When the company initially decided to pursue TPC funding, we were inexperienced in how to obtain this type of funding, and it was suggested we use a lobbyist to assist us. We employed Walding International in this capacity, with Mr. David Dingwall as our principal contact.
We entered into an agreement with Mr. Dingwall for his services, which contained a success fee, in that a portion of his set fee-for-service would be paid only when Bioniche successfully obtained moneys under the TPC program. This is a standard practice in our industry and was important to Bioniche, given our limited resources at that time. We were unaware that this practice was not permitted under the rules of the TPC program.
When we entered into the agreements with TPC, we learned from our legal counsel that success or contingency fees were not permitted by TPC. At that time we notified Mr. Dingwall of our discovery. We verbally agreed with Mr. Dingwall, prior to signing the TPC agreements, to restructure our arrangement with him and eliminate the agreement to pay him on successfully obtaining TPC moneys. We agreed instead to pay him a monthly retainer for his services.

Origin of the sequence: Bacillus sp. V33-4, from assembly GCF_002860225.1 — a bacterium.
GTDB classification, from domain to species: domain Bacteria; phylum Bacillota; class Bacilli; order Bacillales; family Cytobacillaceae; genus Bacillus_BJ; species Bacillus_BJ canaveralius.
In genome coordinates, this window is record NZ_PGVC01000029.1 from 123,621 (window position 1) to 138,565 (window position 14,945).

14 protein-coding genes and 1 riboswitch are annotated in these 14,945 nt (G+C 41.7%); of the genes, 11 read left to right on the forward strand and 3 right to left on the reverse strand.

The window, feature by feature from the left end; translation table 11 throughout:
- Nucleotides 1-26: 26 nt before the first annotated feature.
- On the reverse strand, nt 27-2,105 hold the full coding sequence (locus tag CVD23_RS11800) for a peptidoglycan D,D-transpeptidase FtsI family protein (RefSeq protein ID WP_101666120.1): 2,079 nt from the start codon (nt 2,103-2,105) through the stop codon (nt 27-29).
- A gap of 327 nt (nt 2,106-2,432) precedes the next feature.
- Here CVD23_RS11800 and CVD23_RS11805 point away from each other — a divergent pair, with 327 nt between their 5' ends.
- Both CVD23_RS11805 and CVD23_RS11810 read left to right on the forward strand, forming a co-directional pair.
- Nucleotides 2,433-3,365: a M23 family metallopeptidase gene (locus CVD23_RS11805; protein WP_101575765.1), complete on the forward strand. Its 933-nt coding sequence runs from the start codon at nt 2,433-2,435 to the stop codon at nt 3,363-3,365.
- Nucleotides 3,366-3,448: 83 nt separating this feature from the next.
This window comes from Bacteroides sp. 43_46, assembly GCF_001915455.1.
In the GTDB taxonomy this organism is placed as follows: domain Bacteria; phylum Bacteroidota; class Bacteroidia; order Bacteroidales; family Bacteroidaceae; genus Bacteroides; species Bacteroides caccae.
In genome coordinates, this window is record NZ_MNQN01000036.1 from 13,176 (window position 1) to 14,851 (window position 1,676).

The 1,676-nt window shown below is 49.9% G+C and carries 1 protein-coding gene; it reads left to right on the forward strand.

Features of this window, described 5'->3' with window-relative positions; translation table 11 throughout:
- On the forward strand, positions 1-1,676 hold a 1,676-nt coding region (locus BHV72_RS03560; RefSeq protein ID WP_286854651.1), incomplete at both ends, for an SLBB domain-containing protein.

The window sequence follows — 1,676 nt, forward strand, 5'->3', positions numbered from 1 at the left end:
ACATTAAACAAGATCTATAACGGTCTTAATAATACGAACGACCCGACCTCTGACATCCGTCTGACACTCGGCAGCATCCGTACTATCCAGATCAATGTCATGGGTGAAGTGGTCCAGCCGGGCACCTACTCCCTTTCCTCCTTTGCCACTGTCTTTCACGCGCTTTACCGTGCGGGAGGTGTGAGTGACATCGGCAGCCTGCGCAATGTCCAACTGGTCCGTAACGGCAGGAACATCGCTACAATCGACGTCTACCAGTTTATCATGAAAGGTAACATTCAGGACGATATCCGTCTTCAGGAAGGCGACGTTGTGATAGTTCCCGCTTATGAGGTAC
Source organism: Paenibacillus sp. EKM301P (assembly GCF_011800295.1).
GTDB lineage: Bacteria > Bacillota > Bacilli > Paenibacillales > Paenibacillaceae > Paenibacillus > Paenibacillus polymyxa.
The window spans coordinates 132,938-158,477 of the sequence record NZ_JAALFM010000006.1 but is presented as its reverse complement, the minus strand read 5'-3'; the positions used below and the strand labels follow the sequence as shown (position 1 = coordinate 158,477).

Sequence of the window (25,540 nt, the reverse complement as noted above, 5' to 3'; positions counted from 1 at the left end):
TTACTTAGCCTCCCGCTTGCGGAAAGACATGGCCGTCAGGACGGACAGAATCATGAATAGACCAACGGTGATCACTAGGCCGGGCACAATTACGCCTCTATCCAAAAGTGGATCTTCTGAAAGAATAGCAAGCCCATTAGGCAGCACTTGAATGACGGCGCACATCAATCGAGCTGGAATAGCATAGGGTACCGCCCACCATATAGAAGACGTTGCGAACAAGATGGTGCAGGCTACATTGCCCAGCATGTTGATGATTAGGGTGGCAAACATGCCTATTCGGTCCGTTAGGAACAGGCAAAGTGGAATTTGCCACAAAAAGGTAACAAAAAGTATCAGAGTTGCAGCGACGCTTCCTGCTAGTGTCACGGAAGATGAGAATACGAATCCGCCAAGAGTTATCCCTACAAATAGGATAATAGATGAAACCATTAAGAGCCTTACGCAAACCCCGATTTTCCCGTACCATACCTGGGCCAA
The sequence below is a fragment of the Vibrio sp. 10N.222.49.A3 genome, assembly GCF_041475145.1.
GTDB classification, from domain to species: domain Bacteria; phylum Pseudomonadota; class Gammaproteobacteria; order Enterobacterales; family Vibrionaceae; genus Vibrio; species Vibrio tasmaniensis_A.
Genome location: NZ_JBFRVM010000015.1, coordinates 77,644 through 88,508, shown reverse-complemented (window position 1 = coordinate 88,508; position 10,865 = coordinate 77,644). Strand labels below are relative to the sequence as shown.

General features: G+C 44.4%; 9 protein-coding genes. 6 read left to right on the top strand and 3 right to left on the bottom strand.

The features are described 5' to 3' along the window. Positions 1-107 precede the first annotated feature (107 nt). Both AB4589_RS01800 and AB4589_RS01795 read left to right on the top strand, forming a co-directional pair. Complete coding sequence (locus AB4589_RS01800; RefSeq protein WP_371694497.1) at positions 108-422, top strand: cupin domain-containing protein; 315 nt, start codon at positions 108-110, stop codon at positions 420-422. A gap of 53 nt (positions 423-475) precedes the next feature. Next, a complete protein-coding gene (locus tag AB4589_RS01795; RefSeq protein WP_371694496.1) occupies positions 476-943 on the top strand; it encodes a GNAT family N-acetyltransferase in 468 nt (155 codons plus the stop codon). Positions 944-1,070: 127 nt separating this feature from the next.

We subsequently amended our written contract with Mr. Dingwall to reflect this revised agreement, and we thought this was sufficient to comply with TPC rules. In fact, Bioniche had paid approximately 75% of Mr. Dingwall's total fee and had invested approximately $4 million in the research projects prior to receiving any funds from TPC.
Several months ago we were approached by Industry Canada, which was conducting an audit of the TPC program. At that point, funding from TPC to our project was put on hold pending the completion of the audit. We cooperated fully with the audit and were surprised to learn on September 23 that the audit concluded we had breached the terms of our contract with TPC.
We immediately sought to rectify this situation by meeting with Industry Canada and discussing options for resolution.
While we disagreed with the conclusions of the audit, we accepted responsibility for the findings and reached a settlement with Industry Canada. We agreed to pay to the government an amount equal to the portion of the consultants fees that were in dispute, plus costs of the audit, for a total of $463,974.71, plus interest. This put us back in good standing under our TPC contracts, something that was of critical importance to us, since TPC funding had been frozen through the period of the audit, while Bioniche had continued to fund its research projects.
Bioniche acted in good faith when we amended the payment terms in our contract with Mr. Dingwall, upon learning of the discrepancy with TPC rules, and we fully believe we had rectified the situation. We have now taken the required action to put the company back into good standing with TPC, and we wish to move forward with TPC funding and further develop our technologies in Canada.
Thank you very much, Mr. Chairman.